In both the above examples, imperialism was encapsulated in both the language of the text and the structures of the narratives. In other examples imperialism is silenced. Finally there are those texts which raise the issues of xenophobia, racism and imperi- alism and succeed in challenging prevailing ideological assumption. Bradford suggests that it is in particular those books that are about boundaries that bring out such issues, and offers an analysis of some Australian and New Zealand fiction to make her point. Each of these have their particular ideological formulations which can be identified in terms of the particular group that is othered.
As postcolo- nial readings can help us to understand the imperialist ideologies that characterise particular texts, so anti-racist readings, class-conscious readings, feminist readings and queer readings can help us to understand the racist, paternalist, class-biased and homo- phobic ideologies that also characterise texts. Such readings, however, also have the ability to penetrate the surface of the text to demonstrate the ambiguity underneath, as I have attempted to do in my readings of popular literature Sarland He draws attention to the roots of popular fiction in folk tale, which had political content which survived somewhat subdued into the written forms.
Leeson thus raises a question-mark over the perhaps somewhat more determinist analysis offered by Belsey and Eagleton. At its simplest an almost directly didactic relationship was assumed. I do not suggest that anyone, even then, thought it would be quite that simple, and since the s there has been something of a revolution in our understandings of how readers are constructed by texts. Iser had also drawn attention to the fact that texts brought with them a cultural repertoire which had to be matched by the reader. Macherey brought Freudian perspectives to bear on ways in which ideology operated in hidden ways in the text, and by extension also in the reader, and Belsey drew insights from Althusser, Derrida and Lacan to further explore the ways in which the subjectivity of the reader is ideologically constructed.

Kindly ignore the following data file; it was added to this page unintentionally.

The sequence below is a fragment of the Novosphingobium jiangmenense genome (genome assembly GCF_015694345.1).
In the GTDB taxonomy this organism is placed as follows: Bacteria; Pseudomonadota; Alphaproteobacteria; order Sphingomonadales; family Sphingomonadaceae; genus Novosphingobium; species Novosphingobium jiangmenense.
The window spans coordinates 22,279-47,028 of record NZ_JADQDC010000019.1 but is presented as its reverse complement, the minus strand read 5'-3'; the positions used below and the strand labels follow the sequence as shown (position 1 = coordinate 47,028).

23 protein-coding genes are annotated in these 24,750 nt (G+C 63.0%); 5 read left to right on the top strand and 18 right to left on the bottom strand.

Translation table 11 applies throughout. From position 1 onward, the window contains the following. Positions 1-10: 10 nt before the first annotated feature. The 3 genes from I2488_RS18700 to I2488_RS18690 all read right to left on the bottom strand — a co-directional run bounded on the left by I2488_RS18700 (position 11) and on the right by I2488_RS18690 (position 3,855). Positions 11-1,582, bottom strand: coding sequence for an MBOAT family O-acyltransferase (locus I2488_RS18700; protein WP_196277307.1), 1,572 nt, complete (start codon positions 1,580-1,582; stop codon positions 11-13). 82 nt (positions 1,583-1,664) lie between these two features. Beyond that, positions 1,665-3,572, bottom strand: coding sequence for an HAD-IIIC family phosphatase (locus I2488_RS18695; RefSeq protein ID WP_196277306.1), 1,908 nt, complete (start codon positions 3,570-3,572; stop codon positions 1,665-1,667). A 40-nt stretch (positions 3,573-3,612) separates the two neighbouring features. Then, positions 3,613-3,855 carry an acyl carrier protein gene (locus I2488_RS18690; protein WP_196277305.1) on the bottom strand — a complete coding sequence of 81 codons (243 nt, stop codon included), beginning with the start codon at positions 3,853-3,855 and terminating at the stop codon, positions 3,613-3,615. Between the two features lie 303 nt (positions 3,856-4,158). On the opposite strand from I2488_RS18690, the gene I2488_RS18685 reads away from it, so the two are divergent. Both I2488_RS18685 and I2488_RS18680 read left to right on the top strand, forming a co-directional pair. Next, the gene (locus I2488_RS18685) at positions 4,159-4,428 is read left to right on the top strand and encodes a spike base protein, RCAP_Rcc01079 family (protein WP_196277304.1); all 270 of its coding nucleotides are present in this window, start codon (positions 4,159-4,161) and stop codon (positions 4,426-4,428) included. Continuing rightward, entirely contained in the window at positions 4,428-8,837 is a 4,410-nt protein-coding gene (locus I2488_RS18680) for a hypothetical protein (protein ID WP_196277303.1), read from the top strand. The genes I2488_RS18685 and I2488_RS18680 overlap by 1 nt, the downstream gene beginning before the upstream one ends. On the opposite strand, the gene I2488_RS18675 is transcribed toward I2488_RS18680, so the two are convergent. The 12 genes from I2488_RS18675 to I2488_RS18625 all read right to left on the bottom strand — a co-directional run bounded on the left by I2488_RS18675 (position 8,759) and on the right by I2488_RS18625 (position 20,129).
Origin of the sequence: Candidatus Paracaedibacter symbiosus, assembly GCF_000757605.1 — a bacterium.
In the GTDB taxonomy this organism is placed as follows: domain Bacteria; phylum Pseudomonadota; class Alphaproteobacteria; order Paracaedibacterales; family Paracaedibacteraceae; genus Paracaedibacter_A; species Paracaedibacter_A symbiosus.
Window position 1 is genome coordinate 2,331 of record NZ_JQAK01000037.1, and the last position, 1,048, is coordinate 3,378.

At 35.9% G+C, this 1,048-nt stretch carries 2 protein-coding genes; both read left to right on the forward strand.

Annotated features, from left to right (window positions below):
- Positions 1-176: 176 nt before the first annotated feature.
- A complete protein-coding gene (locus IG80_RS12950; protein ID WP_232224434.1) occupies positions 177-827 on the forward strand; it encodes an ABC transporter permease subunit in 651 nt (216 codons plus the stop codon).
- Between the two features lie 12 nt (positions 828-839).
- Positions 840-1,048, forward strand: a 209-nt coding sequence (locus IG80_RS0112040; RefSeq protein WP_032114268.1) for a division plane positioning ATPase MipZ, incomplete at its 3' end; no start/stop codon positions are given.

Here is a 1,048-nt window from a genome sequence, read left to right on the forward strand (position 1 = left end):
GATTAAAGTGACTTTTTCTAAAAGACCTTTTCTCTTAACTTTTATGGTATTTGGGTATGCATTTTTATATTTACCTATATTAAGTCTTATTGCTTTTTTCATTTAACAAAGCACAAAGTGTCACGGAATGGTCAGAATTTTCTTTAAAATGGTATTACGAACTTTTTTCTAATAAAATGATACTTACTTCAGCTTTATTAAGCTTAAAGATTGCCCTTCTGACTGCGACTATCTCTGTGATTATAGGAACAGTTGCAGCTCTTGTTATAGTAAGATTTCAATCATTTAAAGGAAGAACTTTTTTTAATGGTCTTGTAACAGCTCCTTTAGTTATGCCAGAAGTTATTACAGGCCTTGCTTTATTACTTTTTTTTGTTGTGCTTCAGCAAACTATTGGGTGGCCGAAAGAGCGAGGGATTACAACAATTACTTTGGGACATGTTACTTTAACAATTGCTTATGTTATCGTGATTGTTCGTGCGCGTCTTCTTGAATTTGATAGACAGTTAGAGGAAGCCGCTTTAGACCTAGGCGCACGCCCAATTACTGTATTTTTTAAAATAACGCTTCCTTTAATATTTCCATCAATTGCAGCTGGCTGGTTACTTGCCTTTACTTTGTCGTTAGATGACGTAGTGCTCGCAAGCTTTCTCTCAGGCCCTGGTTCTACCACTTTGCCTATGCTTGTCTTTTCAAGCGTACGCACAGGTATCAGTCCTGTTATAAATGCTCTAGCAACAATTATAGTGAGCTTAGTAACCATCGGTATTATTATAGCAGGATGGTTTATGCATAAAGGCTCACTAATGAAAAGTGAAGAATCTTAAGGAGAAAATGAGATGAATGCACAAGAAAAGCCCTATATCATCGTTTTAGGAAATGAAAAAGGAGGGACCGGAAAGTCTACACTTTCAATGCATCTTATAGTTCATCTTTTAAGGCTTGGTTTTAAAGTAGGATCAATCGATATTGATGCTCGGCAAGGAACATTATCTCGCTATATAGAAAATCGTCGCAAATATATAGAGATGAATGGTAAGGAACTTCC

As such they are seen as beings with a privileged perception, untainted by culture. John Stephens engages in a detailed analysis of a number of books to show how they produce ideological constructions of implied child readers. He concentrates particularly on narrative focalisa- tion and the shifts, moves and gaps of narrative viewpoint and attitude, showing how such techniques imply certain ideological assumptions and formulations, and construct implied readers who must be expected to share them.
Implied readers and real readers When real readers are introduced into the equation, however, the picture becomes more complicated, and it is here that the educational discourse overlaps with the discourse about fiction per se, for it is almost always within school that evidence is gathered and intervention is proposed. The introduction of real readers has another effect, for it throws into relief some of the more determinist assumptions of the analysis offered above. The evidence comes under three headings: identification, the polysemous text, and contradic- tory readings.
Identification The notion of identification has been a contentious issue for some time. Readers are thus ideologically constructed by their identification with the character. Harding offered an alternative formulation of the reader as an observer in a more detached and evaluative spectator role, and both Geoff Fox and Robert Protherough suggest that such a straightforward notion as identification does not account for the evidence that they collected from children and young people.